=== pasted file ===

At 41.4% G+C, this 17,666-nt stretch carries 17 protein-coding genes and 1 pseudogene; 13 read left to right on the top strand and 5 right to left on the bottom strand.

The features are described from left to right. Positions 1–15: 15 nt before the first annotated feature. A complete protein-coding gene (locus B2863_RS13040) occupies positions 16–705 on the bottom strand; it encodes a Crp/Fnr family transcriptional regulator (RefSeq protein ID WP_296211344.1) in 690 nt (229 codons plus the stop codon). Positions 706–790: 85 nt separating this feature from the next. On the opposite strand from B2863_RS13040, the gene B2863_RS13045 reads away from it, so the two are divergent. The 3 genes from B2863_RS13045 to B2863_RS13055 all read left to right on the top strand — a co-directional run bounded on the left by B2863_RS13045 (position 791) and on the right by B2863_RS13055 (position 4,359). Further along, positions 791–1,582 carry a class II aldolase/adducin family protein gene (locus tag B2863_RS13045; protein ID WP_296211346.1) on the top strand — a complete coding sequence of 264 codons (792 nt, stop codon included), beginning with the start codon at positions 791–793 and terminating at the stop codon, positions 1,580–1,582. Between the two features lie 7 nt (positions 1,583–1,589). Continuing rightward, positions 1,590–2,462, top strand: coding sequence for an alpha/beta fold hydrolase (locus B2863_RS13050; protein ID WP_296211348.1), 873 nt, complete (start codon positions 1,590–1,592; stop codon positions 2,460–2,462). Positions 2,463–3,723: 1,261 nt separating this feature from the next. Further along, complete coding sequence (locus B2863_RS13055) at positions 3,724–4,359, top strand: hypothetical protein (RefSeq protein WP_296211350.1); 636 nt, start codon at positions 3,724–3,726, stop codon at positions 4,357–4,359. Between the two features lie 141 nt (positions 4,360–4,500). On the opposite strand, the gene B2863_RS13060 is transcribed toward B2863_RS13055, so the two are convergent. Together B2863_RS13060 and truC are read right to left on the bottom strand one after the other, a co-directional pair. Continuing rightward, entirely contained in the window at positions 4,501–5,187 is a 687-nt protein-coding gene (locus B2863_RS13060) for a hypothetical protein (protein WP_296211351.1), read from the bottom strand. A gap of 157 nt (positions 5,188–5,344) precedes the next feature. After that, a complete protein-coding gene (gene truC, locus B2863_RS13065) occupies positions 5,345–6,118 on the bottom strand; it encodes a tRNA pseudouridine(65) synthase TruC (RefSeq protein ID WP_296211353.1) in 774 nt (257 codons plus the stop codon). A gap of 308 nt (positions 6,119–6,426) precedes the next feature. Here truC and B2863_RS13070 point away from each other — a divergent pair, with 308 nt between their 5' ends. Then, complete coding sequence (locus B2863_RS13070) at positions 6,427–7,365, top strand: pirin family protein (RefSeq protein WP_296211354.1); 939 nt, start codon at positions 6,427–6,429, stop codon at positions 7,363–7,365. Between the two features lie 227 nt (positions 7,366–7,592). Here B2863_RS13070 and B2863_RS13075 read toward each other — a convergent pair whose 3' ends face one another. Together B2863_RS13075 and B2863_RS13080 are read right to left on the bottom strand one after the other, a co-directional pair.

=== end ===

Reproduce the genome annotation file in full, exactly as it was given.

At 41.4% G+C, this 17,666-nt stretch carries 17 protein-coding genes and 1 pseudogene; 13 read left to right on the top strand and 5 right to left on the bottom strand.

The features are described from left to right. Positions 1–15: 15 nt before the first annotated feature. A complete protein-coding gene (locus B2863_RS13040) occupies positions 16–705 on the bottom strand; it encodes a Crp/Fnr family transcriptional regulator (RefSeq protein ID WP_296211344.1) in 690 nt (229 codons plus the stop codon). Positions 706–790: 85 nt separating this feature from the next. On the opposite strand from B2863_RS13040, the gene B2863_RS13045 reads away from it, so the two are divergent. The 3 genes from B2863_RS13045 to B2863_RS13055 all read left to right on the top strand — a co-directional run bounded on the left by B2863_RS13045 (position 791) and on the right by B2863_RS13055 (position 4,359). Further along, positions 791–1,582 carry a class II aldolase/adducin family protein gene (locus tag B2863_RS13045; protein ID WP_296211346.1) on the top strand — a complete coding sequence of 264 codons (792 nt, stop codon included), beginning with the start codon at positions 791–793 and terminating at the stop codon, positions 1,580–1,582. Between the two features lie 7 nt (positions 1,583–1,589). Continuing rightward, positions 1,590–2,462, top strand: coding sequence for an alpha/beta fold hydrolase (locus B2863_RS13050; protein ID WP_296211348.1), 873 nt, complete (start codon positions 1,590–1,592; stop codon positions 2,460–2,462). Positions 2,463–3,723: 1,261 nt separating this feature from the next. Further along, complete coding sequence (locus B2863_RS13055) at positions 3,724–4,359, top strand: hypothetical protein (RefSeq protein WP_296211350.1); 636 nt, start codon at positions 3,724–3,726, stop codon at positions 4,357–4,359. Between the two features lie 141 nt (positions 4,360–4,500). On the opposite strand, the gene B2863_RS13060 is transcribed toward B2863_RS13055, so the two are convergent. Together B2863_RS13060 and truC are read right to left on the bottom strand one after the other, a co-directional pair. Continuing rightward, entirely contained in the window at positions 4,501–5,187 is a 687-nt protein-coding gene (locus B2863_RS13060) for a hypothetical protein (protein WP_296211351.1), read from the bottom strand. A gap of 157 nt (positions 5,188–5,344) precedes the next feature. After that, a complete protein-coding gene (gene truC, locus B2863_RS13065) occupies positions 5,345–6,118 on the bottom strand; it encodes a tRNA pseudouridine(65) synthase TruC (RefSeq protein ID WP_296211353.1) in 774 nt (257 codons plus the stop codon). A gap of 308 nt (positions 6,119–6,426) precedes the next feature. Here truC and B2863_RS13070 point away from each other — a divergent pair, with 308 nt between their 5' ends. Then, complete coding sequence (locus B2863_RS13070) at positions 6,427–7,365, top strand: pirin family protein (RefSeq protein WP_296211354.1); 939 nt, start codon at positions 6,427–6,429, stop codon at positions 7,363–7,365. Between the two features lie 227 nt (positions 7,366–7,592). Here B2863_RS13070 and B2863_RS13075 read toward each other — a convergent pair whose 3' ends face one another. Together B2863_RS13075 and B2863_RS13080 are read right to left on the bottom strand one after the other, a co-directional pair.